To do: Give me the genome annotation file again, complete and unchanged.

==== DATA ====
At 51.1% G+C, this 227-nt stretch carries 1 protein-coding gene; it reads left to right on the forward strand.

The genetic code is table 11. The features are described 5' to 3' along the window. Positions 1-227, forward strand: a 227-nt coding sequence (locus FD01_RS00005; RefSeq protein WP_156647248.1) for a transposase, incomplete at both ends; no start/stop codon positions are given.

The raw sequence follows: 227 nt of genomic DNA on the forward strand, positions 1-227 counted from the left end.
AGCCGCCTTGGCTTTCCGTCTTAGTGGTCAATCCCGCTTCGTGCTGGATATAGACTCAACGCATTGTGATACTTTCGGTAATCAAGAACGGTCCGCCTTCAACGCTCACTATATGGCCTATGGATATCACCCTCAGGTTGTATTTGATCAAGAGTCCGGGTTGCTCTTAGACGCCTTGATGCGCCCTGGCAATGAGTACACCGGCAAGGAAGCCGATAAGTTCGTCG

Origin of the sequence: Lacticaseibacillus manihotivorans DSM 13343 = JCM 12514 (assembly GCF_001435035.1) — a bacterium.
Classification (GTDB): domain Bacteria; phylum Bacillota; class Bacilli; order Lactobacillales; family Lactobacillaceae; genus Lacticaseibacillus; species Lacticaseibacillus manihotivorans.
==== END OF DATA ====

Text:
At 51.1% G+C, this 227-nt stretch carries 1 protein-coding gene; it reads left to right on the forward strand.

The genetic code is table 11. The features are described 5' to 3' along the window. Positions 1-227, forward strand: a 227-nt coding sequence (locus FD01_RS00005; RefSeq protein WP_156647248.1) for a transposase, incomplete at both ends; no start/stop codon positions are given.

The raw sequence follows: 227 nt of genomic DNA on the forward strand, positions 1-227 counted from the left end.
AGCCGCCTTGGCTTTCCGTCTTAGTGGTCAATCCCGCTTCGTGCTGGATATAGACTCAACGCATTGTGATACTTTCGGTAATCAAGAACGGTCCGCCTTCAACGCTCACTATATGGCCTATGGATATCACCCTCAGGTTGTATTTGATCAAGAGTCCGGGTTGCTCTTAGACGCCTTGATGCGCCCTGGCAATGAGTACACCGGCAAGGAAGCCGATAAGTTCGTCG

Origin of the sequence: Lacticaseibacillus manihotivorans DSM 13343 = JCM 12514 (assembly GCF_001435035.1) — a bacterium.
Classification (GTDB): domain Bacteria; phylum Bacillota; class Bacilli; order Lactobacillales; family Lactobacillaceae; genus Lacticaseibacillus; species Lacticaseibacillus manihotivorans.